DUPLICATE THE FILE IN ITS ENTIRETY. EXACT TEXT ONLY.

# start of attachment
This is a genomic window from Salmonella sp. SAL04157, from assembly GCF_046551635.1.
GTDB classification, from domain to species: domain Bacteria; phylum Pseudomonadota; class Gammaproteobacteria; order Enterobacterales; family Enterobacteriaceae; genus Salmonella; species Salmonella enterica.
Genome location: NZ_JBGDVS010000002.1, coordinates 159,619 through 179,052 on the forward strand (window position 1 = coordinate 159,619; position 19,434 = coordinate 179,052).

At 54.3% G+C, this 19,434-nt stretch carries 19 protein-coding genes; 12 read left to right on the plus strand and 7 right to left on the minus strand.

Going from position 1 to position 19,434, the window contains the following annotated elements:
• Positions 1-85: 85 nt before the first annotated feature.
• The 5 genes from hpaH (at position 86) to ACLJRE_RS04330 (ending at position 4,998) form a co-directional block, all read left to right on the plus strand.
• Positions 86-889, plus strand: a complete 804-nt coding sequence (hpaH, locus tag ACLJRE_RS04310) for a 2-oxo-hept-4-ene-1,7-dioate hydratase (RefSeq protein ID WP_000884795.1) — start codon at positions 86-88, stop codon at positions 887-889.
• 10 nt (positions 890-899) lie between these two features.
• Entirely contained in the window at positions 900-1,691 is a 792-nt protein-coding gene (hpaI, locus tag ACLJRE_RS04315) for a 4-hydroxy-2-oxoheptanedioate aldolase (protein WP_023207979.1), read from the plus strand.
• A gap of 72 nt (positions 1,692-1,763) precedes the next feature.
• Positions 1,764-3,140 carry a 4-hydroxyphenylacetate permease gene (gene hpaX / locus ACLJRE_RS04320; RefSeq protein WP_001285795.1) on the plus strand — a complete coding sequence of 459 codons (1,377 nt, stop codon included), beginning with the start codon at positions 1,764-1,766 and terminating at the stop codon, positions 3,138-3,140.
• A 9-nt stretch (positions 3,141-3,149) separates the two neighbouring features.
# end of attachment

This is a genomic window from Salmonella sp. SAL04157, from assembly GCF_046551635.1.
GTDB classification, from domain to species: domain Bacteria; phylum Pseudomonadota; class Gammaproteobacteria; order Enterobacterales; family Enterobacteriaceae; genus Salmonella; species Salmonella enterica.
Genome location: NZ_JBGDVS010000002.1, coordinates 159,619 through 179,052 on the forward strand (window position 1 = coordinate 159,619; position 19,434 = coordinate 179,052).

At 54.3% G+C, this 19,434-nt stretch carries 19 protein-coding genes; 12 read left to right on the plus strand and 7 right to left on the minus strand.

Going from position 1 to position 19,434, the window contains the following annotated elements:
• Positions 1-85: 85 nt before the first annotated feature.
• The 5 genes from hpaH (at position 86) to ACLJRE_RS04330 (ending at position 4,998) form a co-directional block, all read left to right on the plus strand.
• Positions 86-889, plus strand: a complete 804-nt coding sequence (hpaH, locus tag ACLJRE_RS04310) for a 2-oxo-hept-4-ene-1,7-dioate hydratase (RefSeq protein ID WP_000884795.1) — start codon at positions 86-88, stop codon at positions 887-889.
• 10 nt (positions 890-899) lie between these two features.
• Entirely contained in the window at positions 900-1,691 is a 792-nt protein-coding gene (hpaI, locus tag ACLJRE_RS04315) for a 4-hydroxy-2-oxoheptanedioate aldolase (protein WP_023207979.1), read from the plus strand.
• A gap of 72 nt (positions 1,692-1,763) precedes the next feature.
• Positions 1,764-3,140 carry a 4-hydroxyphenylacetate permease gene (gene hpaX / locus ACLJRE_RS04320; RefSeq protein WP_001285795.1) on the plus strand — a complete coding sequence of 459 codons (1,377 nt, stop codon included), beginning with the start codon at positions 1,764-1,766 and terminating at the stop codon, positions 3,138-3,140.
• A 9-nt stretch (positions 3,141-3,149) separates the two neighbouring features.